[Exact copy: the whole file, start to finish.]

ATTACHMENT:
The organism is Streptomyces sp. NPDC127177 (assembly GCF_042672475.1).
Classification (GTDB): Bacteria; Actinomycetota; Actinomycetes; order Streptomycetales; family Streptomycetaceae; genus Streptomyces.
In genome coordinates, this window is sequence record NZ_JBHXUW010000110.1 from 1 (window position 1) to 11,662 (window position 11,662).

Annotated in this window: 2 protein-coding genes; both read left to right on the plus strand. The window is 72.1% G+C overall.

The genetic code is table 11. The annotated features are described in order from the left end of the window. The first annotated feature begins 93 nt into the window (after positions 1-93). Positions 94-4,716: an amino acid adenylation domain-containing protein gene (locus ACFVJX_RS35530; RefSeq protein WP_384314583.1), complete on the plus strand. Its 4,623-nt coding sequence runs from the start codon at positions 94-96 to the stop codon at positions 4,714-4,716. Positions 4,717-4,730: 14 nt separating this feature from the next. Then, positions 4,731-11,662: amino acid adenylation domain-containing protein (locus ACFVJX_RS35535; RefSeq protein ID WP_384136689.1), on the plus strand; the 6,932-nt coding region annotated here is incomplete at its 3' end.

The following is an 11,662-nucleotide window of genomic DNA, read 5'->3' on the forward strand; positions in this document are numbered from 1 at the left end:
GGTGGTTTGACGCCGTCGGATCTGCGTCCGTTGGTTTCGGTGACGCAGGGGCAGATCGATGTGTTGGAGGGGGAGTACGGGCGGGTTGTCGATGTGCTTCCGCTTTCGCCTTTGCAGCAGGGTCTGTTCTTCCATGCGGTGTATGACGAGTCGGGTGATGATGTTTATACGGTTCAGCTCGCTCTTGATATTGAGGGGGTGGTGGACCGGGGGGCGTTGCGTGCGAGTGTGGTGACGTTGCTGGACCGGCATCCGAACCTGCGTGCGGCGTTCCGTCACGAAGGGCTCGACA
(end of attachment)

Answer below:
The organism is Streptomyces sp. NPDC127177 (assembly GCF_042672475.1).
Classification (GTDB): Bacteria; Actinomycetota; Actinomycetes; order Streptomycetales; family Streptomycetaceae; genus Streptomyces.
In genome coordinates, this window is sequence record NZ_JBHXUW010000110.1 from 1 (window position 1) to 11,662 (window position 11,662).

Annotated in this window: 2 protein-coding genes; both read left to right on the plus strand. The window is 72.1% G+C overall.

The genetic code is table 11. The annotated features are described in order from the left end of the window. The first annotated feature begins 93 nt into the window (after positions 1-93). Positions 94-4,716: an amino acid adenylation domain-containing protein gene (locus ACFVJX_RS35530; RefSeq protein WP_384314583.1), complete on the plus strand. Its 4,623-nt coding sequence runs from the start codon at positions 94-96 to the stop codon at positions 4,714-4,716. Positions 4,717-4,730: 14 nt separating this feature from the next. Then, positions 4,731-11,662: amino acid adenylation domain-containing protein (locus ACFVJX_RS35535; RefSeq protein ID WP_384136689.1), on the plus strand; the 6,932-nt coding region annotated here is incomplete at its 3' end.

The following is an 11,662-nucleotide window of genomic DNA, read 5'->3' on the forward strand; positions in this document are numbered from 1 at the left end:
GGTGGTTTGACGCCGTCGGATCTGCGTCCGTTGGTTTCGGTGACGCAGGGGCAGATCGATGTGTTGGAGGGGGAGTACGGGCGGGTTGTCGATGTGCTTCCGCTTTCGCCTTTGCAGCAGGGTCTGTTCTTCCATGCGGTGTATGACGAGTCGGGTGATGATGTTTATACGGTTCAGCTCGCTCTTGATATTGAGGGGGTGGTGGACCGGGGGGCGTTGCGTGCGAGTGTGGTGACGTTGCTGGACCGGCATCCGAACCTGCGTGCGGCGTTCCGTCACGAAGGGCTCGACA